I already posted this question here but I didn't receive an answer, so I'm posting it here as well :)

Given two symbols $\text{a}$ and $\text{b}$, let's define the $k$-th Fibonacci string as follows:

$$ F(k) = \begin{cases} \text{b} &\mbox{if } k = 0 \\ \text{a} &\mbox{if } k = 1 \\ F(k-1) \star F(k-2) &\mbox{else} \end{cases} $$

with $\star$ denoting string concatenation.

Thus we'll have:

  • $F(0) = \text{b}$
  • $F(1) = \text{a}$
  • $F(2) = F(1) \star F(0) = \text{ab}$
  • $F(3) = F(2) \star F(1) = \text{aba}$
  • $F(4) = F(3) \star F(2) = \text{abaab}$
  • ...

Given a string $S$ formed by $n$ symbols, we define a Fibonacci substring as any substring of $S$ which is also a Fibonacci string for a suitable choice of $\text{a}$ and $\text{b}$.

The problem

Given $S$, we want to find its longest Fibonacci substring.

A trivial algorithm

For each position $i$ of the string $S$, suppose that $F(2)$ starts there (it's enough to check that the $i$-th and $(i+1)$-th symbols are distinct). If that's the case, check if it can be extended to $F(3)$, then $F(4)$, and so on. After that, start again from the position $i+1$. Repeat until you reach the position $n$.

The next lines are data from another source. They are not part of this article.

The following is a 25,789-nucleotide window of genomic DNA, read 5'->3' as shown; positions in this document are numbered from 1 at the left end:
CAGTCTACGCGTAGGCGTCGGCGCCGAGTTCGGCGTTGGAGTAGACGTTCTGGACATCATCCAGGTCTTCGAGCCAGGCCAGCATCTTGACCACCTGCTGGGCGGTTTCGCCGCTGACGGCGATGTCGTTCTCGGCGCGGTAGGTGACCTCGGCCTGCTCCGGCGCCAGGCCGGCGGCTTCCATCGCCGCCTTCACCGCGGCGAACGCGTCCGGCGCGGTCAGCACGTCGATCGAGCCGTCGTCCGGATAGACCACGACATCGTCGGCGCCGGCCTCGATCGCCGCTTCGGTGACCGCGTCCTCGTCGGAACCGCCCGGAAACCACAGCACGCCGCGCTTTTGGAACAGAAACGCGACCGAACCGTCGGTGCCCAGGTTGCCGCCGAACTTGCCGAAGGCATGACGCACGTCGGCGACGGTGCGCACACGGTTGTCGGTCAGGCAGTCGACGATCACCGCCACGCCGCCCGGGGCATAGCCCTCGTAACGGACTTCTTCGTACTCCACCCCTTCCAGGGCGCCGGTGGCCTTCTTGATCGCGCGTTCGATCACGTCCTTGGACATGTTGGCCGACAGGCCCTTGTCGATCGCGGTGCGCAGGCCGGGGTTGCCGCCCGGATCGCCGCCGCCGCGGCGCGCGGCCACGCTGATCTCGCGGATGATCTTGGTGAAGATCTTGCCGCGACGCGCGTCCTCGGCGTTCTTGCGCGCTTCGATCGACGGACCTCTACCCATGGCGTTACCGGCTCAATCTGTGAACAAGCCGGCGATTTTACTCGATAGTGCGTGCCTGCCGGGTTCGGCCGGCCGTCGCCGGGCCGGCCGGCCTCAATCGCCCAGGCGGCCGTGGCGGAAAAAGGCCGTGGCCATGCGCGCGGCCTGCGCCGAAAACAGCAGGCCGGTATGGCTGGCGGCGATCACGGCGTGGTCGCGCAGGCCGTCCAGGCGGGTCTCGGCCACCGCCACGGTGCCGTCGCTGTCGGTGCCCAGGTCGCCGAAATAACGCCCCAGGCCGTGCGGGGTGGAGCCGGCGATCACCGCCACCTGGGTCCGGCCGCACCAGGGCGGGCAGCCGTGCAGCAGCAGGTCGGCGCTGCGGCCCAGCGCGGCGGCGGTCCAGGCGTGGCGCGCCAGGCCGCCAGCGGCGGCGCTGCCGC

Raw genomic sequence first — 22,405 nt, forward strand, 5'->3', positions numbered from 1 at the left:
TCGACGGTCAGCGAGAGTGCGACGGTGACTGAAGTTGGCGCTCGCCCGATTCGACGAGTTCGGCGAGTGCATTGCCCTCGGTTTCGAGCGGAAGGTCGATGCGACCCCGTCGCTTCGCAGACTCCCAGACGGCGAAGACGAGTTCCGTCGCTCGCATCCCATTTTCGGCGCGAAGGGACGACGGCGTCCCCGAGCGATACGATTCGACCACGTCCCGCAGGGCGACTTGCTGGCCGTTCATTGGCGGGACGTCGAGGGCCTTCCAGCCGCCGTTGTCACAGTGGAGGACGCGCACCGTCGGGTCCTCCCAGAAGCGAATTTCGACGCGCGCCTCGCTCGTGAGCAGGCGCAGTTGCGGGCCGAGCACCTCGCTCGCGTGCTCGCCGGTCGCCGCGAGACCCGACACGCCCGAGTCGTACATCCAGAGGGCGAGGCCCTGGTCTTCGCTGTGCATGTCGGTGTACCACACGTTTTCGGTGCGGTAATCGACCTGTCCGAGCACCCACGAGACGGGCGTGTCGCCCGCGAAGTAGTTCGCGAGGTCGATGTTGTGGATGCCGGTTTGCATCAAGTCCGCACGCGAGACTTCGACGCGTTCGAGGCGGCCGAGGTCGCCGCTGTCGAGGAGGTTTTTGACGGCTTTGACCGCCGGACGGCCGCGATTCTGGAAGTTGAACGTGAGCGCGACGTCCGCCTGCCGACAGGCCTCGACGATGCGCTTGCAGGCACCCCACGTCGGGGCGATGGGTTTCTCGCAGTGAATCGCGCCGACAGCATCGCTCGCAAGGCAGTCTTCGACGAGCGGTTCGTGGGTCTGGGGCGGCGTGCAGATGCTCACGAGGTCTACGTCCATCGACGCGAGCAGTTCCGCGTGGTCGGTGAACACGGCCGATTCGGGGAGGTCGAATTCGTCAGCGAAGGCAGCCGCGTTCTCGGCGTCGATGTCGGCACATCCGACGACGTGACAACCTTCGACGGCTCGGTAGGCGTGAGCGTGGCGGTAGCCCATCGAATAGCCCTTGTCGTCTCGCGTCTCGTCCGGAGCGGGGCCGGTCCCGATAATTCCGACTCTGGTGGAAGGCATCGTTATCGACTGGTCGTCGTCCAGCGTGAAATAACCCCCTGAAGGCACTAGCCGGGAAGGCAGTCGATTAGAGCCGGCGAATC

We must look at each symbol at least once, so it's $\Omega(n)$. There are only two for loops involved, so we can furthermore say that it's $O(n^2)$.

However (somewhat unsurprisingly) this naive algorithm performs much better than usual quadratic algorithms (if it does a lot of work on the $i$-th position, it won't do a lot of work in the next positions).

How can I use Fibonacci properties to find tighter bounds for the execution time of this algorithm?


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